– China’s president, Xi Jinping, can’t sleep; its premier, Li Keqiang, pines for a “thread of hope”; and the country’s mainstream media stands flatfooted. As the mystery of Malaysian Airlines airliner MH370, which disappeared while bound for Beijing carrying 153 Chinese passengers and 74 others, continued into its 10th day, Chinese authorities were keen to be seeing as doing something – anything – to find the missing plane.
But the Chinese government, and the thousands of journalists watching the story unfold, are running up against geographic, technological and political realities. The Boeing 777, discovered missing March 8, may have crashed somewhere in the Indian or Pacific Ocean, making it unlikely that the plane’s whereabouts will be discovered soon.
Beijing knows the cost of appearing impotent when its citizens face danger abroad. When expatriates in violence-wracked Libya faced attacks in February 2011, China’s government moved quickly and successfully to evacuate what state media said were more than 35,000 Chinese. By contrast, in 2012 and 2013, several Chinese miners were killed and more than a hundred were arrested in Ghana, angering Internet users, many of whom grumbled that Beijing had done little to help.
Beijing seems determined to avoid that outcome this time, even if it has to labor to maintain the appearance of activity. On March 11, Communist Party mouthpiece People’s Daily ran an article headlined “Xi Jinping Makes Late-Night Phone Call to Consulate to Inquire About Developments.”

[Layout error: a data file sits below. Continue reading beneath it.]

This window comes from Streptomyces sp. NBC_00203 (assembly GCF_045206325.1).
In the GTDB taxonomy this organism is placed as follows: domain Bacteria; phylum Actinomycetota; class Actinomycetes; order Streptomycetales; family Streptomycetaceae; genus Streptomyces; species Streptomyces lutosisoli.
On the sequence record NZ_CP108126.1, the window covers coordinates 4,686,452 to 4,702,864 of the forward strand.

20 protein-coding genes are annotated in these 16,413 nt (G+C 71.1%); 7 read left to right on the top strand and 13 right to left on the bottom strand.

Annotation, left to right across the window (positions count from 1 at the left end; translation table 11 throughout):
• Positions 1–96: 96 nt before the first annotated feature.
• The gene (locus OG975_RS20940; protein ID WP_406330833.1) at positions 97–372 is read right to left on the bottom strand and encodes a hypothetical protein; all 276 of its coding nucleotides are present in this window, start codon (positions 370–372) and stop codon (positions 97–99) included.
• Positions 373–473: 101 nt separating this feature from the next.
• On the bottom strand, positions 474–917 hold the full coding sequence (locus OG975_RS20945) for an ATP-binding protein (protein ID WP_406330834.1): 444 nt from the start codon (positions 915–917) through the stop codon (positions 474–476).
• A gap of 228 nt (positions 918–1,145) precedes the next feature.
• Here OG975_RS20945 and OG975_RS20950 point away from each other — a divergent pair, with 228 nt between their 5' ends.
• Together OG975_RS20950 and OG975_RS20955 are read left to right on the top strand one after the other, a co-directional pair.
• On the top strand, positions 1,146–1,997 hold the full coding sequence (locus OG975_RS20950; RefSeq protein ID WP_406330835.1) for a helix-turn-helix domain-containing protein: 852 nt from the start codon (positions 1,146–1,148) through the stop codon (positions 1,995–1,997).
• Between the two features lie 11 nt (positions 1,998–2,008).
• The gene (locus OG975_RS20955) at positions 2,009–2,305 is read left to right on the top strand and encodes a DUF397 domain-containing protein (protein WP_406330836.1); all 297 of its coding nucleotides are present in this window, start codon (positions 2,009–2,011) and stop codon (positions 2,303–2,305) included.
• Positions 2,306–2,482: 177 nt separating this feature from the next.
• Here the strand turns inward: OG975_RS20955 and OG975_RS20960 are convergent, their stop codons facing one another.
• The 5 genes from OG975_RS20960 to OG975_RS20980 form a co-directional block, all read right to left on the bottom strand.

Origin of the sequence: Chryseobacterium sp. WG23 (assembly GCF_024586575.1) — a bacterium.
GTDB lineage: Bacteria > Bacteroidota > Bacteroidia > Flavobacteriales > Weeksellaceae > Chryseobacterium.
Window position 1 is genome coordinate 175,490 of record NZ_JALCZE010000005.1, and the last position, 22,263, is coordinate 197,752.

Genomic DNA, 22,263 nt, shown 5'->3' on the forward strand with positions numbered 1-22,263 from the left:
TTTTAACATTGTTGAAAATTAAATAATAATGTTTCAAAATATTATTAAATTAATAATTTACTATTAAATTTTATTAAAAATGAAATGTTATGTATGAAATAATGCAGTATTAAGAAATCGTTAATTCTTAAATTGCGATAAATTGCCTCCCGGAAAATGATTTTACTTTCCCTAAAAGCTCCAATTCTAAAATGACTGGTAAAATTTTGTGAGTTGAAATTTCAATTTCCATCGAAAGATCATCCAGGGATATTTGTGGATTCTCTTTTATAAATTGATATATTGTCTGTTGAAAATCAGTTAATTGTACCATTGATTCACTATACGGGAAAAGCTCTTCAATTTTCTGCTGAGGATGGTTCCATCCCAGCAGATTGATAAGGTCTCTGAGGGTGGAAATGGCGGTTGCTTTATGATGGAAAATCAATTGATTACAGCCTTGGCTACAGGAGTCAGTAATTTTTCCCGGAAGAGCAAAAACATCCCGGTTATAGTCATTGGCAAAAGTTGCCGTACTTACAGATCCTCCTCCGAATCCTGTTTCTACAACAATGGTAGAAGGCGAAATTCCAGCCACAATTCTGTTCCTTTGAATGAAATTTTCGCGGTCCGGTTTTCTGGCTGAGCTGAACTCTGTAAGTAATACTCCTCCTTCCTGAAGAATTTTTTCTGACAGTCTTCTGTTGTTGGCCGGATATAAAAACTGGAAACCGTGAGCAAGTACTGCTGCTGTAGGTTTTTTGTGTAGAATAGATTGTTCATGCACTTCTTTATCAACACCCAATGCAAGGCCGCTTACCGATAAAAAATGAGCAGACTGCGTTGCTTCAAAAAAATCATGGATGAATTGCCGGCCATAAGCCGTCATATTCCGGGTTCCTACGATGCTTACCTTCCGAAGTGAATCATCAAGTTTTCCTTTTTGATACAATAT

For his part, Li averred in a March 14 article in the same publication that authorities would “never give up” so long as there was “a thread of hope” that the passengers were alive. And a March 16 article in Xinhua, China’s largest state-run news agency, insisted that “China is pushing Malaysia to try harder in its search.”
Although China’s state-controlled media has kicked into high gear, the grinding sounds are audible. By the admission of some of its practitioners, Chinese press has seemed unable to do more than pass on official accounts of events, some of which Malaysian authorities have later been forced to retract.
On March 8, the evening the plane was discovered missing, members of the Chinese media could not even agree whether it was ethically responsible to interview families of the missing passengers, who were gathered in the Lidu hotel in Beijing. State-run China Central Television helplessly wrote on Weibo, a Twitter-like platform, that “the Chinese side hopes the Malaysian side raises the degree of transparency of information disclosure.”
Meanwhile, almost all of the breaking news – including the fact that data shows the plane was in the air for hours after its last reported position and its flight path veered far off course – has come via Western sources.
Chinese outlets are asking themselves, and each other, why they haven’t been able to do more. In a March 17 opinion piece on the Sina news portal titled “Why Chinese Media Lost the Malaysian Airliner News War,” Chinese reporter Xu Jingbo mocked China’s state-controlled media for being a “pampered princess” instead of a “hustling street vendor” with the necessary tenacity, technical expertise and connections to break serious news.
Xu wrote that Chinese media neglected the possibility the plane’s disappearance was a terrorist act, either because “they couldn’t do it” or because “they didn’t dare to,” as writing about it would have required approval from government authorities.